The following long paper was delivered at the Digital Humanities 2014 conference. It was co-authored by Alex Christie, Stephen Ross, Jentery Sayers, Katie Tanigawa, and the INKE-MVP Research Team. You can read the abstract here, and the slidedeck for the presentation is here.
One of the most basic analytical tools we employ in literary criticism is to consider the setting of a literary work: where does the action take place? Naturally, if the action takes place in a city with the same name and some of the same recognizable features as cities existing in the world, we assume that the fiction is set in the real city. At the same time, no city in a novel is precisely the historical or actual city you could up and visit. We all know that cities in novels are fictitious. They are constructs sometimes used to illustrate characters’ states of mind, sometimes used to point out ideological or political interventions, sometimes used to invoke historical narratives. And yet the impulse persists to think the city of Paris is the same as the Paris in Djuna Barnes’s Nightwood, or Jean Rhys’s Quartet, or Ernest Hemingway’s A Moveable Feast, or F. Scott Fitzgerald’s Tender is the Night. This list could continue on. Most of the time, these two impulses—to identify the fictional city and the real city, and yet to disavow that identification—co-exist quite comfortably. We often behave as though the historical city and the city in fiction are the same, driven by the determination to discover the city in the novel, rather than the novel in the city. Against those approaches that try to map novels’ action onto actually existing cityscapes, our z-axis work privileges the cities in novels, giving primacy to the “warped” versions of reality that novels produce, and interpreting those warped cities on their own terms.
Indeed, the history of mapping literary works has tended to two key trends with which our own work takes direct issue: realism and isomorphism. First, realism. Because most realism is verisimilar—especially in its depictions of the everyday—it depends upon creating the illusion that the world of the fiction is the same world people live in. This illusion enables the second problem: isomorphism. When many literary critics interpret cities in fiction, they almost uniformly treat the fictional cities as reproductions of historical cities. For all their emphasis on psychological interiority, fragmented subjectivity, subjective experience, and fluid realities, modernist critics have not fared much better. All too frequently they think of modernist experimentation as simply heightened realism, following the sort of isomorphic approach to mapping novels enabled by technologies such as Google Earth, which uses precise pins and accurate base maps to locate fictional events in actual cities.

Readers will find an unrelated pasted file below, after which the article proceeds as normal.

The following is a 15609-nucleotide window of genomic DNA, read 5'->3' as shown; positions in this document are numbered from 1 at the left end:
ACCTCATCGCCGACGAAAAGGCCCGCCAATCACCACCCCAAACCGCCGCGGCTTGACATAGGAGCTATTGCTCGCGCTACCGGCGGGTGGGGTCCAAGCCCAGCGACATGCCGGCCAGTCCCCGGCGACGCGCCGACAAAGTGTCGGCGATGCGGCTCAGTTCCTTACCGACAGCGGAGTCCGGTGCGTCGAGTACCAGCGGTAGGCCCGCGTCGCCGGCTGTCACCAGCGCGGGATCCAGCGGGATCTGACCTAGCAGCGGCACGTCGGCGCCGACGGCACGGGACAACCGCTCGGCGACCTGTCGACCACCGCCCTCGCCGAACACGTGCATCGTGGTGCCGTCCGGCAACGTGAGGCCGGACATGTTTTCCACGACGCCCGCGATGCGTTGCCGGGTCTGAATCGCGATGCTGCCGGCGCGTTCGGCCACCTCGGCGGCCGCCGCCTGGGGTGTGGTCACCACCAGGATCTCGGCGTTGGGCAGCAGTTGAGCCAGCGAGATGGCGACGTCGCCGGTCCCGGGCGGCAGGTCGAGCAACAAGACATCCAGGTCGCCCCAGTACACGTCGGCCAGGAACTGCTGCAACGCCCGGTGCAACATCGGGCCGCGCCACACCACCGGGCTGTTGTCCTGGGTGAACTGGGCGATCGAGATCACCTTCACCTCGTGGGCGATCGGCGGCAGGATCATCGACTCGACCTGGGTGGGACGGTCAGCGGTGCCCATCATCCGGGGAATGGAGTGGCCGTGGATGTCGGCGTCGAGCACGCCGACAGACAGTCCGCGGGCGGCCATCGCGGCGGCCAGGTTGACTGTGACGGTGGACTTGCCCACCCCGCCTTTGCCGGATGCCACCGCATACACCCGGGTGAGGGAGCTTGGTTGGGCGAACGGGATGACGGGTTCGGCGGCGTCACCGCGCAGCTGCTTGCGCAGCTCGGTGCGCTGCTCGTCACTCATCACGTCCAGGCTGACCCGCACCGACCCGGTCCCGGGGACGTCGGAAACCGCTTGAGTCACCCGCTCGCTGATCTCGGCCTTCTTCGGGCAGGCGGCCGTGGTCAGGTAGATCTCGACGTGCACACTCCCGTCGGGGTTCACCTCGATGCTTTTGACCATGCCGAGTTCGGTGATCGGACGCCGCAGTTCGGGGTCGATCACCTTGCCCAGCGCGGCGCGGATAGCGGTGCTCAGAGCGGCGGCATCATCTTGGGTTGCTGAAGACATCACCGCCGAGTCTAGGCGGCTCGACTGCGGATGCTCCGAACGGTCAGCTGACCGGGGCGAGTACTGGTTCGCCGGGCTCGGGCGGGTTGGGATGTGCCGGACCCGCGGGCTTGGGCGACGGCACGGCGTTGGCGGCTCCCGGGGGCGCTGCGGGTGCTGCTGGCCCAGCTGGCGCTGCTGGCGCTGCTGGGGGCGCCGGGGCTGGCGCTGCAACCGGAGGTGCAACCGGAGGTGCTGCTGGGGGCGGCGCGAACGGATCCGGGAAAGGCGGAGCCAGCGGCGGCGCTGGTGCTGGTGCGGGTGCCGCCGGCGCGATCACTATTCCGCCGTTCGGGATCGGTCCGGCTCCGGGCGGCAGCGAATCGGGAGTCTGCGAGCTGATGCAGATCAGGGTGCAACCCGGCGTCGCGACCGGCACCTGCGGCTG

By contrast, many canonical modernist novels warp or transform historical cities to produce fictitious, highly biased, and subjective versions of them. Djuna Barnes situates the activity of lesbian characters in her novel Ryder in the Rue Jacob, which, as Amy Wells-Lynn documents, is not a street that actually exists in Paris. In Barnes’s other novel, Nightwood, Doctor Matthew O’Connor describes a carriage ride through the Bois de Boulogne as taking place somewhere near Pont Neuf. Elsewhere, Marya in Jean Rhys’s Quartet rapidly travels between cafes in multiple locations. To label these accounts of Paris inaccurate would be to overlook their deliberate transformations of its geography. Matthew O’Connor is nervous of the Bois do Boulogne because it makes him painfully aware of his class status; Marya jumps between multiple areas in Paris in an attempt to find a sense of place and belonging in a string of cafes and hotels. Rather than seeing people and objects as features situated within a city, many modernist writers provide partial, situated, and imaginary accounts of cities, themselves. As Debora Parsons writes in Street Walking the Metropolis, “The urban landscape needs to be studied as a feature that brings the psychological and material into collusion, in terms of theories and aesthetics that construct modern subjectivity and modern art from material urban experience. This is to interrelate the observed with the observer, and to assess how the identity of one affects the other.” Modernist literature confirms this phenomenon. For instance, the Parisian café life described through Marcel Proust’s Swann and Odette differs markedly from that of Rhys’s Marya or Barnes’s Robin Vote. These novels do not take place in the same Paris, but instead rewrite the city itself to produce distinct literary versions of Paris, or multiple Parises. Jon Hegglund confirms this practice, explaining that “writers meld their own city, leading to the simultaneous experiences of multiple cities (Parises in this case) as each writer constructs his or her own (and perhaps even multiple) geographic interpretations…” (80). Although critics may want to document the modernist dismantling of geographic isomorphism, the question of expressing these and other modernist cities remains: If existing geospatial approaches to modernism map the novel in the city by affixing literature to specific longitudinal and latitudinal points, then how might we instead go about mapping the city in the novel?